# Systems with Zero as an Eigenvalue We discussed the case of system with two distinct real eigenvalues, repeated (nonzero) eigenvalue, and complex eigenvalues. But we did not discuss the case when one of the eigenvalues is zero. In fact, it is easy to see that this happen if and only if we have more than one equilibrium point (which is (0,0)). In this case, we will have a line of equilibrium points (the direction vector for this line is the eigenvector associated to the eigenvalue zero).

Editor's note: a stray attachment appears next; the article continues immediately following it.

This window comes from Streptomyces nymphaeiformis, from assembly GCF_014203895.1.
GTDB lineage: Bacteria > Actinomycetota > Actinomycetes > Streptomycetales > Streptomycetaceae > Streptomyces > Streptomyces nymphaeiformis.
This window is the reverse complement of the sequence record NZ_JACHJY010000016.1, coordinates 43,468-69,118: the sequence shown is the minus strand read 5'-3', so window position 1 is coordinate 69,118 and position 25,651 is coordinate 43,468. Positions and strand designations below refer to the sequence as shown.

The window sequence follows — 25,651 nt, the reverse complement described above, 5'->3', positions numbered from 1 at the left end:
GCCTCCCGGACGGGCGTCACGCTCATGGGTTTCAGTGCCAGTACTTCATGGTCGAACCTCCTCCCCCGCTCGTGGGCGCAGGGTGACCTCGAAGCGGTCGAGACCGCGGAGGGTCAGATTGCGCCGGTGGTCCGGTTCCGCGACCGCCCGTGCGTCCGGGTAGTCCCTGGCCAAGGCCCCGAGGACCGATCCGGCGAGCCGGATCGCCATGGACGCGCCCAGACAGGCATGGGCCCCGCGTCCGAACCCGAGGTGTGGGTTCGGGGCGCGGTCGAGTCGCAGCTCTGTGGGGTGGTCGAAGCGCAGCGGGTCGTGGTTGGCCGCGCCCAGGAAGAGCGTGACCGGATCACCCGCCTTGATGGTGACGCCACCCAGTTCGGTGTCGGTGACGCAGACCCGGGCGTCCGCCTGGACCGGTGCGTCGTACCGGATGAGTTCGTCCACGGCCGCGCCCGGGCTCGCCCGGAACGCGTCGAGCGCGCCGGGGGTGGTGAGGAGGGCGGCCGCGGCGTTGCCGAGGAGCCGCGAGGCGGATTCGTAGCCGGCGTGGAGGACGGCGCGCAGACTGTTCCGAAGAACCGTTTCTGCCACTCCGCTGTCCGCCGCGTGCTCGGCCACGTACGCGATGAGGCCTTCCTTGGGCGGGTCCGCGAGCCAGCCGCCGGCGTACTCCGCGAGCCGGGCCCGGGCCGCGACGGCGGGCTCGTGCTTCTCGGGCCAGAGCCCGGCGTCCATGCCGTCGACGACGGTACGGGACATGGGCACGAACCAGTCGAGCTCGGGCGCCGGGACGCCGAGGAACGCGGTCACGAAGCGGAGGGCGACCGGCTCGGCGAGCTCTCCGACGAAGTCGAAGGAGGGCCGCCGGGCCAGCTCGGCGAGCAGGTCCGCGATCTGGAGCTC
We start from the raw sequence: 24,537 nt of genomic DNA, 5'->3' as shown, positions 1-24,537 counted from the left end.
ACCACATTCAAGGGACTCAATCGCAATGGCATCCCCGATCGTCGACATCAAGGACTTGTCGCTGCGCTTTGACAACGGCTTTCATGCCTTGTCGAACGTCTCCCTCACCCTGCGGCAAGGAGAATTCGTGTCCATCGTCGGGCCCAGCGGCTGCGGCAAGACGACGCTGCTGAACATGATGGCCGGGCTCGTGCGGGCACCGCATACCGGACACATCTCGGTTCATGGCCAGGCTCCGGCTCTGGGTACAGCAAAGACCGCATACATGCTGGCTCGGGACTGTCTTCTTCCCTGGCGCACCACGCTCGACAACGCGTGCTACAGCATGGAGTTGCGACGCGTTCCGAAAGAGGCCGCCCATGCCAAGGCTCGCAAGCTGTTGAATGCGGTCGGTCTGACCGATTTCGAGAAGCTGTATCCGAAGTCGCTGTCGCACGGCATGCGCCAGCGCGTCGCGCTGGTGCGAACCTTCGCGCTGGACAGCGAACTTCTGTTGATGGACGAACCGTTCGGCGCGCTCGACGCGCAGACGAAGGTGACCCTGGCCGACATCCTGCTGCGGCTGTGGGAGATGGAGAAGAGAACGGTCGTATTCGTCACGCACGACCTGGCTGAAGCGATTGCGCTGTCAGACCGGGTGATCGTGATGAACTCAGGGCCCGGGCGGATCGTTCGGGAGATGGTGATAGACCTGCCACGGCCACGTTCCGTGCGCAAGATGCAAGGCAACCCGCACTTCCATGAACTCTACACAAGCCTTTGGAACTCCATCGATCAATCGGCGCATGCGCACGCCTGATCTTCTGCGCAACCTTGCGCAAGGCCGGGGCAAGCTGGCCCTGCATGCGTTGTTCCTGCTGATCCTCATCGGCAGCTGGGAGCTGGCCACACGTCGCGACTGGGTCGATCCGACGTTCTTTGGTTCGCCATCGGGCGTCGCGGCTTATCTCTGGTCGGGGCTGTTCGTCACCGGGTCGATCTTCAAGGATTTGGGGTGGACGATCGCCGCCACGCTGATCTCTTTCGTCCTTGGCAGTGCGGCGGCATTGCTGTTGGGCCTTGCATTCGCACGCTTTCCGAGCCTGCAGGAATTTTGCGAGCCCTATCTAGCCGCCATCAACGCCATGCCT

Example. Find the general solution to Answer. The characteristic polynomial of this system is which reduces to . The eigenvalues are and . Let us find the associated eigenvectors. For , set The equation translates into The two equations are the same. So we have y = 2x. Hence an eigenvector is  For , set The equation translates into The two equations are the same (as -x-y=0). So we have y = -x. Hence an eigenvector is Therefore the general solution is Note that all the solutions are line parallel to the vector . When , the trajectory goes to infinity. But when , the trajectory converge to the equilibrium point on the line of equilibrium points (that is passing by (0,0) and having as a direction vector). The picture below explains more what is happening. The general case is very similar to this example. Indeed, assume that a system has 0 and as eigenvalues. Hence if is an eigenvector associated to 0 and an eigenvector associated to , then the general solution is We have two cases, whether or . If , then is an equilibrium point. If , then the solution is a line parallel to the vector . Moreover, we have when  if , the solution tends away from the line of equilibrium;  if , the solution tends to the equilibrium point along a line parallel to .  [Differential Equations]
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